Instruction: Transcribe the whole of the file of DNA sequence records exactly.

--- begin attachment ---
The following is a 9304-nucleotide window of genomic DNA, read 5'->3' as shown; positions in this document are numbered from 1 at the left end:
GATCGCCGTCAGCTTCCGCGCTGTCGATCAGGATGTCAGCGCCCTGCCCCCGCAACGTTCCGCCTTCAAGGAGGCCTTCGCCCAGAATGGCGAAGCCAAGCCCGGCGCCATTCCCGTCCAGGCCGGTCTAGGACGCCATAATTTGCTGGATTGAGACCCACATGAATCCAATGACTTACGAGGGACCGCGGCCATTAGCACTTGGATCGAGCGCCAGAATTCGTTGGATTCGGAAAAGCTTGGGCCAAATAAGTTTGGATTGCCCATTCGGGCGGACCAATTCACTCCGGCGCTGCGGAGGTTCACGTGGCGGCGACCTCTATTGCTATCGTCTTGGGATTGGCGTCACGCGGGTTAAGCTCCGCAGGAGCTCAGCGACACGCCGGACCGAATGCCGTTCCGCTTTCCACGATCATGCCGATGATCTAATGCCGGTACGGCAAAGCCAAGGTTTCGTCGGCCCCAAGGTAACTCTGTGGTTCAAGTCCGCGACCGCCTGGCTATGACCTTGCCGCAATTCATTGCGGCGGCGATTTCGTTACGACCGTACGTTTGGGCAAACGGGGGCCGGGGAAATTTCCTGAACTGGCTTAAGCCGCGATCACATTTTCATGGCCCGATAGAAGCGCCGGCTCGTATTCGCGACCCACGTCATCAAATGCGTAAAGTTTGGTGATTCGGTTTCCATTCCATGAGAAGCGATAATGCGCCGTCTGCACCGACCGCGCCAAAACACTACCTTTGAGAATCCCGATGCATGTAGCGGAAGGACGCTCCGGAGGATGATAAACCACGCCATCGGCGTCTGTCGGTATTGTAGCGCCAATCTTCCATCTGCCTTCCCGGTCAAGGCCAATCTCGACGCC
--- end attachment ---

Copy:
The following is a 9304-nucleotide window of genomic DNA, read 5'->3' as shown; positions in this document are numbered from 1 at the left end:
GATCGCCGTCAGCTTCCGCGCTGTCGATCAGGATGTCAGCGCCCTGCCCCCGCAACGTTCCGCCTTCAAGGAGGCCTTCGCCCAGAATGGCGAAGCCAAGCCCGGCGCCATTCCCGTCCAGGCCGGTCTAGGACGCCATAATTTGCTGGATTGAGACCCACATGAATCCAATGACTTACGAGGGACCGCGGCCATTAGCACTTGGATCGAGCGCCAGAATTCGTTGGATTCGGAAAAGCTTGGGCCAAATAAGTTTGGATTGCCCATTCGGGCGGACCAATTCACTCCGGCGCTGCGGAGGTTCACGTGGCGGCGACCTCTATTGCTATCGTCTTGGGATTGGCGTCACGCGGGTTAAGCTCCGCAGGAGCTCAGCGACACGCCGGACCGAATGCCGTTCCGCTTTCCACGATCATGCCGATGATCTAATGCCGGTACGGCAAAGCCAAGGTTTCGTCGGCCCCAAGGTAACTCTGTGGTTCAAGTCCGCGACCGCCTGGCTATGACCTTGCCGCAATTCATTGCGGCGGCGATTTCGTTACGACCGTACGTTTGGGCAAACGGGGGCCGGGGAAATTTCCTGAACTGGCTTAAGCCGCGATCACATTTTCATGGCCCGATAGAAGCGCCGGCTCGTATTCGCGACCCACGTCATCAAATGCGTAAAGTTTGGTGATTCGGTTTCCATTCCATGAGAAGCGATAATGCGCCGTCTGCACCGACCGCGCCAAAACACTACCTTTGAGAATCCCGATGCATGTAGCGGAAGGACGCTCCGGAGGATGATAAACCACGCCATCGGCGTCTGTCGGTATTGTAGCGCCAATCTTCCATCTGCCTTCCCGGTCAAGGCCAATCTCGACGCC